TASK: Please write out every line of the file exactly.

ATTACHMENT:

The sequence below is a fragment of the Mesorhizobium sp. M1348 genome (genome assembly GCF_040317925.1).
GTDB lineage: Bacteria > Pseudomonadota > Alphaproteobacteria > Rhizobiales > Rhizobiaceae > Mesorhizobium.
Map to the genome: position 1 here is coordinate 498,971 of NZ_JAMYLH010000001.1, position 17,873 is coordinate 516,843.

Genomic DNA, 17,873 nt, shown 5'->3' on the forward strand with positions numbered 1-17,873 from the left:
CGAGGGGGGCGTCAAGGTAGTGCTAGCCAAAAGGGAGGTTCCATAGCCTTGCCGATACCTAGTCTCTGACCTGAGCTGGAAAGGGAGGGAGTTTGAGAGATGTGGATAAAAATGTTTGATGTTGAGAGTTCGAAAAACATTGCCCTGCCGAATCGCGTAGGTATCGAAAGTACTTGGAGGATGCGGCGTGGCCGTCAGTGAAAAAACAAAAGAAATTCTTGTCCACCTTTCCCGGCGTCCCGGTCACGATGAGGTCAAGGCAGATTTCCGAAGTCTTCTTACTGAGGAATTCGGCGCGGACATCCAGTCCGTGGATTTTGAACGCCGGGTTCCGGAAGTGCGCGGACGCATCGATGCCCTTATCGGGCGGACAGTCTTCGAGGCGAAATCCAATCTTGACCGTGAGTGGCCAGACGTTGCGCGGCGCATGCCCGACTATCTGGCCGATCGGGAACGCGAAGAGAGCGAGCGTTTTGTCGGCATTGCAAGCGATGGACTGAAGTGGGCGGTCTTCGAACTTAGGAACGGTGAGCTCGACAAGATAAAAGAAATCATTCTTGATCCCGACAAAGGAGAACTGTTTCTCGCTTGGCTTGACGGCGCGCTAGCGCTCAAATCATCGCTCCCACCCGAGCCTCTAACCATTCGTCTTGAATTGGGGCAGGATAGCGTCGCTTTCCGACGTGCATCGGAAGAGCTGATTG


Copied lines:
The sequence below is a fragment of the Mesorhizobium sp. M1348 genome (genome assembly GCF_040317925.1).
GTDB lineage: Bacteria > Pseudomonadota > Alphaproteobacteria > Rhizobiales > Rhizobiaceae > Mesorhizobium.
Map to the genome: position 1 here is coordinate 498,971 of NZ_JAMYLH010000001.1, position 17,873 is coordinate 516,843.

Genomic DNA, 17,873 nt, shown 5'->3' on the forward strand with positions numbered 1-17,873 from the left:
CGAGGGGGGCGTCAAGGTAGTGCTAGCCAAAAGGGAGGTTCCATAGCCTTGCCGATACCTAGTCTCTGACCTGAGCTGGAAAGGGAGGGAGTTTGAGAGATGTGGATAAAAATGTTTGATGTTGAGAGTTCGAAAAACATTGCCCTGCCGAATCGCGTAGGTATCGAAAGTACTTGGAGGATGCGGCGTGGCCGTCAGTGAAAAAACAAAAGAAATTCTTGTCCACCTTTCCCGGCGTCCCGGTCACGATGAGGTCAAGGCAGATTTCCGAAGTCTTCTTACTGAGGAATTCGGCGCGGACATCCAGTCCGTGGATTTTGAACGCCGGGTTCCGGAAGTGCGCGGACGCATCGATGCCCTTATCGGGCGGACAGTCTTCGAGGCGAAATCCAATCTTGACCGTGAGTGGCCAGACGTTGCGCGGCGCATGCCCGACTATCTGGCCGATCGGGAACGCGAAGAGAGCGAGCGTTTTGTCGGCATTGCAAGCGATGGACTGAAGTGGGCGGTCTTCGAACTTAGGAACGGTGAGCTCGACAAGATAAAAGAAATCATTCTTGATCCCGACAAAGGAGAACTGTTTCTCGCTTGGCTTGACGGCGCGCTAGCGCTCAAATCATCGCTCCCACCCGAGCCTCTAACCATTCGTCTTGAATTGGGGCAGGATAGCGTCGCTTTCCGACGTGCATCGGAAGAGCTGATTG